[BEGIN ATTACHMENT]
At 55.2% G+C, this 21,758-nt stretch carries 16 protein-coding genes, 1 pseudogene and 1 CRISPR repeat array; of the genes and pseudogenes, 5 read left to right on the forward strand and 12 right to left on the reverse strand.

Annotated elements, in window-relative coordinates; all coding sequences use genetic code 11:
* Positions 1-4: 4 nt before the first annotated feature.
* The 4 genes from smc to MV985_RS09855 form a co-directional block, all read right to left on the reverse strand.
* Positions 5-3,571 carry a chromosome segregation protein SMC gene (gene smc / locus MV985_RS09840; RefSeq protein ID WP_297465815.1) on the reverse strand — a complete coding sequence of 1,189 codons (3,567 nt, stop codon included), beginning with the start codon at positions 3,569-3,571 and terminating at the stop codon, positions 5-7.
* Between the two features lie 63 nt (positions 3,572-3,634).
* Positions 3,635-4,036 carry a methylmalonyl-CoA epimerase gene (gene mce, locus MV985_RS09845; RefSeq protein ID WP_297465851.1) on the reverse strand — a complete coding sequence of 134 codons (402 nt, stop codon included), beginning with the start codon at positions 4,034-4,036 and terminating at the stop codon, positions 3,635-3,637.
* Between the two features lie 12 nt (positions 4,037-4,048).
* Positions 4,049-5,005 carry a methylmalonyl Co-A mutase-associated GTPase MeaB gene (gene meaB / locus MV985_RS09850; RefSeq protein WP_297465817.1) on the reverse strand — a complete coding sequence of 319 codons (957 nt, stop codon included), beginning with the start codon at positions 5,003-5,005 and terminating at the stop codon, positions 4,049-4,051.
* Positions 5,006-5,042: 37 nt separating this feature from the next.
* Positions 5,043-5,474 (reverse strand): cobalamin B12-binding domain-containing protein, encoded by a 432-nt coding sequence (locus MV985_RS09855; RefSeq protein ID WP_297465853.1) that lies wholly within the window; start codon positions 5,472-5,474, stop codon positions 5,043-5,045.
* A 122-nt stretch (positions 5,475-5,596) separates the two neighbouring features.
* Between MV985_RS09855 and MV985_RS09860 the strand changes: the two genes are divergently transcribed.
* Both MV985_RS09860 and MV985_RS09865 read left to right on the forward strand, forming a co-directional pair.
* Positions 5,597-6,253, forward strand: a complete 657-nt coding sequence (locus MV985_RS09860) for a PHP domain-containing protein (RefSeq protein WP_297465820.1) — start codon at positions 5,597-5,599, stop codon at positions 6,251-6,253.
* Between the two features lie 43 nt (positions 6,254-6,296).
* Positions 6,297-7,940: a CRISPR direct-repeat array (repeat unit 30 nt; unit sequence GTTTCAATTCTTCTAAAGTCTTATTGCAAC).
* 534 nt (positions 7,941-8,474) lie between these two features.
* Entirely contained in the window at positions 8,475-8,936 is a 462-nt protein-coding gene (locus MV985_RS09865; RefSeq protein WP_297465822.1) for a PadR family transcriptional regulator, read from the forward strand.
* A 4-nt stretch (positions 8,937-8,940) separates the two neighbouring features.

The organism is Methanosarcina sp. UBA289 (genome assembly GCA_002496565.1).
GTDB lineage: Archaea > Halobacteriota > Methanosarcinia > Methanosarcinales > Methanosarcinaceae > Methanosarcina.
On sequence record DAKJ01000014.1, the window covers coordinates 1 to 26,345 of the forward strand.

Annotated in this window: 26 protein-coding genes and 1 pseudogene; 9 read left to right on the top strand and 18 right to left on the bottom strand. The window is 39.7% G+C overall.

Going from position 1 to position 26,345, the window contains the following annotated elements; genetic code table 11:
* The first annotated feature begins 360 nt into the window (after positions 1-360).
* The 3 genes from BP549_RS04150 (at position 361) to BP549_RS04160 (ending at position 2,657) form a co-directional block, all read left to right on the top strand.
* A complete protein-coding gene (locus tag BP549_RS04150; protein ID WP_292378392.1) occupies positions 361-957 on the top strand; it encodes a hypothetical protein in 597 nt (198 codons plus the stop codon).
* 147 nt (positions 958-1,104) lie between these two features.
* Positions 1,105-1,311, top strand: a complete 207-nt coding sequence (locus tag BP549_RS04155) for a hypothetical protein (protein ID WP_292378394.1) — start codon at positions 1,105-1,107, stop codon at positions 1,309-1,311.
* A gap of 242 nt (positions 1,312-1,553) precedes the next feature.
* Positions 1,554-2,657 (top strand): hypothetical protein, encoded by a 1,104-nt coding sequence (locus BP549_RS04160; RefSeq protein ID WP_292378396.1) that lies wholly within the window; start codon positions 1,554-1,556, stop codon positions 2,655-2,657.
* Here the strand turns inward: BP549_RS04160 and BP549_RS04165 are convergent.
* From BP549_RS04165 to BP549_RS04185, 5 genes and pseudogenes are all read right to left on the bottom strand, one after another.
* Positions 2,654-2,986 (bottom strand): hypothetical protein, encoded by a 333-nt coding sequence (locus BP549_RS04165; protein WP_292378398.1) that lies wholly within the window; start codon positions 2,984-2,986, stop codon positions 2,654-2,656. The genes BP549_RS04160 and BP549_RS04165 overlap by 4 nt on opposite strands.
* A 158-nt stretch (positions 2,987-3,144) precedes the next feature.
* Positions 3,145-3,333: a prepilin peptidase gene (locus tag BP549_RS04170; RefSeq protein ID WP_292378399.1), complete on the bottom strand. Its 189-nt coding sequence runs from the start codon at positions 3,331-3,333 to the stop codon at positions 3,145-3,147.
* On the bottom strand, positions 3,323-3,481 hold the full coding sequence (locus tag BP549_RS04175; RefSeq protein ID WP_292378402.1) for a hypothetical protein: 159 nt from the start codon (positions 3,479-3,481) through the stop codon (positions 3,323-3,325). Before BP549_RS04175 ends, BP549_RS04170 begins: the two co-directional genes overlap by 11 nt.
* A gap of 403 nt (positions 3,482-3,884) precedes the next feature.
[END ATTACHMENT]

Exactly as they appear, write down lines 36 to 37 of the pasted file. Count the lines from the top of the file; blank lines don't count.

* A 158-nt stretch (positions 2,987-3,144) precedes the next feature.
* Positions 3,145-3,333: a prepilin peptidase gene (locus tag BP549_RS04170; RefSeq protein ID WP_292378399.1), complete on the bottom strand. Its 189-nt coding sequence runs from the start codon at positions 3,331-3,333 to the stop codon at positions 3,145-3,147.